Now, there is some good news for sufferers of Alzheimer's as a study has claimed that two drugs used for type-2 diabetes can be used for the treatment of Alzheimer's.
According to the researchers of Ulster and Lancaster Universities, at present, lixisenatide and liraglutide are more effective than any other medicine available for the patients of Alzheimer's, the most common form of dementia.
Scientists claim that the two drugs can also reverse the ill effects of the disease. Professor Christian Holscher of Lancaster University said: "These are very exciting results. There are no drugs on the market for Alzheimer's disease that actually treat the disease, all we currently have are two types of drugs that mask the symptoms for a while. Lixisenatide and liraglutide offer a real improvement by treating the basis of the disease and, therefore, preventing degeneration."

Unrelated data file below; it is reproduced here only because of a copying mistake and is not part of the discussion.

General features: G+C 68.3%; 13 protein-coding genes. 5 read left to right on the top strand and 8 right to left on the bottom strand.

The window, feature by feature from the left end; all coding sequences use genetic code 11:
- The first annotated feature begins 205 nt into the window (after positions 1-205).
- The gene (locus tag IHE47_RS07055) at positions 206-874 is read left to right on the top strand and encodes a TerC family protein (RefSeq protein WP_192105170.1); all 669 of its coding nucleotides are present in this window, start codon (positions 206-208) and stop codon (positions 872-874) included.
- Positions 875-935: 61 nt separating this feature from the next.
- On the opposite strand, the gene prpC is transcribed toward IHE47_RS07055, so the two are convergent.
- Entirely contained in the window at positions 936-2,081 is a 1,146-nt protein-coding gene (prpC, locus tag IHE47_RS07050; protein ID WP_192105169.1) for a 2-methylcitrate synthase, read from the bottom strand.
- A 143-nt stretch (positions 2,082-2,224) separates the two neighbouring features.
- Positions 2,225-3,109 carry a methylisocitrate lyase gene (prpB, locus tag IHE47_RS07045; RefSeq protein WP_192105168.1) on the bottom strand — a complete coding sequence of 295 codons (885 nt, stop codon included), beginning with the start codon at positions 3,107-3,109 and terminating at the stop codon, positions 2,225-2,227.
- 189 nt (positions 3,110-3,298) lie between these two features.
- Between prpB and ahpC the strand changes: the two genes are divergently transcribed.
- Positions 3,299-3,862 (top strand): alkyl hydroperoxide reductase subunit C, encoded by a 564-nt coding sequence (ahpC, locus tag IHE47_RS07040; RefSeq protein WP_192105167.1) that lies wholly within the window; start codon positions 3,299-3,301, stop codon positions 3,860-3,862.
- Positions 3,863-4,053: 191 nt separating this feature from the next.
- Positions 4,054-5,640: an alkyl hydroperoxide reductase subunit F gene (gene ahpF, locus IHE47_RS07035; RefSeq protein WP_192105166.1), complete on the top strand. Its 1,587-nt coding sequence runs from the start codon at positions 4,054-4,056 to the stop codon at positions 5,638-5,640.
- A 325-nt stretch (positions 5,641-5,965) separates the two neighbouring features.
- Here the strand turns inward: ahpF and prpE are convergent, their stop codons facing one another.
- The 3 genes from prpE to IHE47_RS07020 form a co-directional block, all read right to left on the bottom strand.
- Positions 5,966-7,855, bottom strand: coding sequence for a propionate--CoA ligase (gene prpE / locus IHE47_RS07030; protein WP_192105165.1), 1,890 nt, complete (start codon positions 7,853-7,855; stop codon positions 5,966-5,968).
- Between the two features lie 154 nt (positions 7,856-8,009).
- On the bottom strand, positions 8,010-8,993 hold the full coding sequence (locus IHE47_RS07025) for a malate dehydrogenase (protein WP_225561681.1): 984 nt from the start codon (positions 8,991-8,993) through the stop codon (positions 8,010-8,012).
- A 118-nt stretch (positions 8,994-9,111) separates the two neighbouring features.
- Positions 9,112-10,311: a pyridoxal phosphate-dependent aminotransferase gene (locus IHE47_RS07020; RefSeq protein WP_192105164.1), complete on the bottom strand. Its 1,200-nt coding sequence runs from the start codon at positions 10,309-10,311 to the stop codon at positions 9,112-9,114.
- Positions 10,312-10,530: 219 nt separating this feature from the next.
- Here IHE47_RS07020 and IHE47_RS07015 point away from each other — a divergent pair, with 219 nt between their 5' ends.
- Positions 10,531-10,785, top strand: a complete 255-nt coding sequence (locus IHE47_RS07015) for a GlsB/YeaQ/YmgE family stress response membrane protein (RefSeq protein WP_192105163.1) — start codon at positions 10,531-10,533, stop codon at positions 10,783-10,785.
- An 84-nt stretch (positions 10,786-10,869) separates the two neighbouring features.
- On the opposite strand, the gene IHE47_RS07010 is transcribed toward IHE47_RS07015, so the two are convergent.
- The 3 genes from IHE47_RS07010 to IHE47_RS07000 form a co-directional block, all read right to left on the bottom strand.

The test was carried out on mice in laboratory. When the mice were given these drugs, there was an increase in the number of synapses in their brains, which are required for communication between neurons. And this loss is observed in patients of Alzheimer's disease.
Daily injections of the drugs for 10 weeks brought down the level of amyloid plaques in the brain and improved their memories, said the study.
"It is exciting that drugs used for type-2 diabetes have been found to be promising as potential treatments for Alzheimer's disease, and could tackle the underlying changes in the brain that are causing the disease," said James Picket, head of research at the society.
Alzheimer's disease is an irreversible brain disease that gradually kills brain cells linked to memory and thinking skills. No present treatment can arrest the progress of the disease.